About the only scenario I can create where equity markets do well is inflation comes in better than expected, economic growth is good, but not so good that the Fed needs to hike four times, and thus long term rates can stay around 2%. It is a very small needle to thread.

What’s Most Likely

I would put my wager on scenario three. The Fed starts to raise, the market keeps selling off causing a growth scare, and the Fed gets scared of the markets being scared and stops hiking.

This will end the equity selloff and lead to a short term rally, but, unless the Fed returns to an aggressive stance like purchasing assets, it’s probably only preventing things from getting worse rather than providing renewed momentum for a bull market.

The Fed would either have to accept more inflation than they would like or hope that structural inflation issues resolve themselves faster than expected to give them breathing room.

If they accept more inflation, then we will see higher long rates, damage to growth stocks, and a real growth scare as the market worries about inflation’s impact on profits.

Is There A Way To Hedge?

There most definitely is. In fact, there are many. You have to decide which one is right for you.

If you believe we will have a growth scare and the Fed won’t hike as much, you can hold your long bonds and short the Fed Fund futures. If that growth scare creates a rally in long bonds, you win on both sides.

If you think Fed futures are right, you can short the ten year while owning the Fed futures or buying equity puts as a hedge.

We can probably come up with some other structures too, but, as you can see, the way to function while holding two opposing views is to use financial markets to hedge one of those views!

Bonus Content: A Solution to NFL Overtime

If you watched Sunday’s Bills-Chiefs game, you saw an all time classic but with a disappointing ending. A dramatic fourth quarter led to overtime where the NFL rule is if the team that wins the coin toss scores a touchdown, the game is over. If they score a field goal (or nothing), the other team gets a chance to score and win.

The Chiefs scored a touchdown to end the game without the Bills getting the ball which was a deflating ending for a lot of people who wanted to see how long the teams could trade scores.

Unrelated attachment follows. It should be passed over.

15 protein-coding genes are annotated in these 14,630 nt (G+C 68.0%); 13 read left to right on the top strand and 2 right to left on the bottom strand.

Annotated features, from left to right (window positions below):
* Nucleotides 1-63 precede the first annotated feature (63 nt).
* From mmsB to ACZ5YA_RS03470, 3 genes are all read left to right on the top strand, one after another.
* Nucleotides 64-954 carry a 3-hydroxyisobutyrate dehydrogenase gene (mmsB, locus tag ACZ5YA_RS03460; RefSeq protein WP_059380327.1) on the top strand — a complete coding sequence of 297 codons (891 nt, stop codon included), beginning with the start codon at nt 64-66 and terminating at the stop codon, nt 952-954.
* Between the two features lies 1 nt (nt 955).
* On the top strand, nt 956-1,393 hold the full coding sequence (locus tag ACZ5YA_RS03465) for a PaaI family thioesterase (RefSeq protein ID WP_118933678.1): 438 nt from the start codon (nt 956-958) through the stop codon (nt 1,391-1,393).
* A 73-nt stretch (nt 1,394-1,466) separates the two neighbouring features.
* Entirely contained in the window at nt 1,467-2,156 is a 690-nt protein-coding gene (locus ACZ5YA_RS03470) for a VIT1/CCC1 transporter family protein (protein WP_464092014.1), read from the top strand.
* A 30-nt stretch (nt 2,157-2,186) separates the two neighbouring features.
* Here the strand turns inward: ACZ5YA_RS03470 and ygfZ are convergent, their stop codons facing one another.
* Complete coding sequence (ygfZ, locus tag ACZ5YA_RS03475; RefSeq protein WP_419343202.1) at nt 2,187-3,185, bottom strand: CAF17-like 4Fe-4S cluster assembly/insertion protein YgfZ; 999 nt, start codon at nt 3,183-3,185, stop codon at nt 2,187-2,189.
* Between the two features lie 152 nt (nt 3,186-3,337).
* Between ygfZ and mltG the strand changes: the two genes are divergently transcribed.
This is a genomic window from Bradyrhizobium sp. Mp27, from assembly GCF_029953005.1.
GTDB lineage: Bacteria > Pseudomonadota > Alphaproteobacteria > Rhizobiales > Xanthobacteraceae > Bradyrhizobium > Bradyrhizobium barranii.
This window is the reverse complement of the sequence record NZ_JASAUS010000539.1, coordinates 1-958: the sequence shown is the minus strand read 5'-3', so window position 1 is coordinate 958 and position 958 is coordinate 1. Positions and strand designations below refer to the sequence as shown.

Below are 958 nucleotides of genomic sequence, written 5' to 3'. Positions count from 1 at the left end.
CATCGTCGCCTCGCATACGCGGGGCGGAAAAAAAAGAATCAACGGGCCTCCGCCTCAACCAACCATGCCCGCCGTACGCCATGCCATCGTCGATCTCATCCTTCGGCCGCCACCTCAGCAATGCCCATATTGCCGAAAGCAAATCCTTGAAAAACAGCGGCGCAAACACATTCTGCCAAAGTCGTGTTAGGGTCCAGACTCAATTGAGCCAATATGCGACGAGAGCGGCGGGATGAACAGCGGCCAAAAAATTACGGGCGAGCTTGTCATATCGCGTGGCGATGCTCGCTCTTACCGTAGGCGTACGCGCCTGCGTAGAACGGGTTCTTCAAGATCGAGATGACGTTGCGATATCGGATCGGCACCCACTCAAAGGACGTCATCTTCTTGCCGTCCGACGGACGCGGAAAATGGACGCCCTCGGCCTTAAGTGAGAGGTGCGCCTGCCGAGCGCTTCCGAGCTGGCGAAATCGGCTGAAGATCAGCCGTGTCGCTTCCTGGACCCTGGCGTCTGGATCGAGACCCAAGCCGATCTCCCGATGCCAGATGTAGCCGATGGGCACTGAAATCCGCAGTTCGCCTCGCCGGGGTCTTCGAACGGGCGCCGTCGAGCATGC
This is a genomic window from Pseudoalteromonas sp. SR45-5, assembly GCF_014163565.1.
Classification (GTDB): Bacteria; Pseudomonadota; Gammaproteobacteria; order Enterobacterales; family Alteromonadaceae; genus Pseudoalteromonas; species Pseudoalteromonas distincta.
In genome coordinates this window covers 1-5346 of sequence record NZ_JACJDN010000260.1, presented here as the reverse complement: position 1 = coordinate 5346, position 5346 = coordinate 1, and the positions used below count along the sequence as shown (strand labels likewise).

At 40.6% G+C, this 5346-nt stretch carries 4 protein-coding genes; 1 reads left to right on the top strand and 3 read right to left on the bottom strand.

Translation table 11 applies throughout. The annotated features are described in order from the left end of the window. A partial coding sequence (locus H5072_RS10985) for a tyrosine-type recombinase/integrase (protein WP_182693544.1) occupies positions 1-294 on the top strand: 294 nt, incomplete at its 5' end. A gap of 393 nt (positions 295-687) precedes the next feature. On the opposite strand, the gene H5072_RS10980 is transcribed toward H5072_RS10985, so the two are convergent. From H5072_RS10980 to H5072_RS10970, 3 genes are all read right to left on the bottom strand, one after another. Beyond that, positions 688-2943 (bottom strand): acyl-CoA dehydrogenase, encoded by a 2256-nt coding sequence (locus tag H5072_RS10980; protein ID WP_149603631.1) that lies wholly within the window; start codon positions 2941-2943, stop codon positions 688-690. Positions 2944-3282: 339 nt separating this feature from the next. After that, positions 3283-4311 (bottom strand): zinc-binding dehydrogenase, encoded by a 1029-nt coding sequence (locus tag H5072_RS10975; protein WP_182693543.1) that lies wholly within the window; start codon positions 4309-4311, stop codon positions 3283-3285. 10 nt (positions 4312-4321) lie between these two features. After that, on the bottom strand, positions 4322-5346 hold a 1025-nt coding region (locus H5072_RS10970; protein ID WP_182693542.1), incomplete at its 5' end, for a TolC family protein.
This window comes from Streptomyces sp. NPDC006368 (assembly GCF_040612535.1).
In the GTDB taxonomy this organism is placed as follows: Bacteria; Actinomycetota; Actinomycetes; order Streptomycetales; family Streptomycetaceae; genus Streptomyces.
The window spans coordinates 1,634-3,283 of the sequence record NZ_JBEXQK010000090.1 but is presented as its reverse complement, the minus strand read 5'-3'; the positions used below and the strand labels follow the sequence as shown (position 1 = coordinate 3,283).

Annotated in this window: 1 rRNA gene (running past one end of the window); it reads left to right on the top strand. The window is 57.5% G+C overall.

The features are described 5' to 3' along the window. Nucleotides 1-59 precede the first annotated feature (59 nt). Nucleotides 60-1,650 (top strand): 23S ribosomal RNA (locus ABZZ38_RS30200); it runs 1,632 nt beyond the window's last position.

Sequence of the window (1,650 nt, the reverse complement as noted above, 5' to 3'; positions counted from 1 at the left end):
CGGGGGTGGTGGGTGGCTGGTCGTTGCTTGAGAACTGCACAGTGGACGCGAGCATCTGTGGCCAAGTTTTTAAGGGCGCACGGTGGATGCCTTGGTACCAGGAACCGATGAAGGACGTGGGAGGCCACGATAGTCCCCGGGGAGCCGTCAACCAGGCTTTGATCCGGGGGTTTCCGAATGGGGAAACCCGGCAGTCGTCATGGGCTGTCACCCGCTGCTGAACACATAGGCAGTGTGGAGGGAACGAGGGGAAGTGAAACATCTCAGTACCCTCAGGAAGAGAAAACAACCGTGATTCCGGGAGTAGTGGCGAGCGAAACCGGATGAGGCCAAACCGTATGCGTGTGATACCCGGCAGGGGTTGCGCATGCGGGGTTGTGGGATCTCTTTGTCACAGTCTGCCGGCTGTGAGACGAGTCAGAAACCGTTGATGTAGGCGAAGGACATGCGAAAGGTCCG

Today, I offer a slightly altered overtime rule. You can only end the game on the first possession of overtime by scoring a touchdown AND making a two point conversion.

So, if you get the ball first and get a TD, you have two options:
a) kick the extra point and go up 7, but the other team gets a chance to tie (or win with their own two point attempt).
b) go for two and if you make it, then game over. If you fail, you’re up 6 and the other teams gets the ball with the chance to win with a TD and extra point.

Why is this better? First, it lowers the odds of the team who receives the kickoff winning, without the other team touching the ball, by 50% (two point attempts are successful about 50% of the time) so it makes the coin toss less important.

Second, it adds a whole new layer of strategy for coaches. Do you go for the kill but expose yourself to losing if you miss or do you take the safe 7 and trust your defense?

I’ve run some rough math and the odds are pretty much the same either way, so it’s really an emotional choice, but it definitely adds more drama than the current “win the coin toss, score, game over” which feels unfair to most.

The Math For Those Interested

If you want a quick rundown of the math. If you score on the opening kickoff, going for two means you have a 50% chance of ending the game vs. a 50% chance of continuing. If you fail and it continues, you have say a 1/3 chance of allowing a TD so 2/3 of the time you still win (it’s a bit more complicated than that but accept that for now). 50% at 100% and 50% at 2/3 is a 5/6 chance of winning or 83%.

If you kick the extra point, you have the same 2/3 chance of stopping the other team and you win. On the other 1/3 of chances, the other team scores and ties the game. At that point, it is 50/50 of who will score next to win (again, not totally accurate but close enough for now). So, 2/3 at 100% and 1/3 at 50% again gives you a 5/6 chance of winning.

There are definitely assumptions we can quibble over but you can see it is pretty close and we have created a far more satisfying outcome. Someone please start a Twitter campaign and make this happen!

4 thoughts on “The Market Is Trying To Hold Two Opposing Ideas At Once”

  1. Good idea on OT rules. I would use this for Playoffs, but not regular season.

    A prolonged OT in regular season games risks too many injuries which could impact future games, not to mention players long term health.

    BTW, I really don’t like college OT rules. Eliminating kick-offs and punts takes away the strength or weakness of a team’s Special Teams. Seems more like a video game version of football.

    1. Yes, my bias would be for playoffs only as well at least initially since the stakes are so much higher. Good to hear from you, Julie!

  2. You seem to think that those interest rates (1yr or 10yr) are reflecting the market’s opinion.
    Which market? Seems to me that they are heavily purchased by the Fed themselves therefore no one knows what the true interests rate are.

    1. Very fair. That is certainly where we have been for many years now. Though four hikes certainly implies less bond buying as well which should be driving long rates higher. Or said differently, the only way long bonds can remain this low is if the Fed keeps buying which would suggest the Fed got scared out of tapering and thus likely doesn’t raise Fed Funds much either.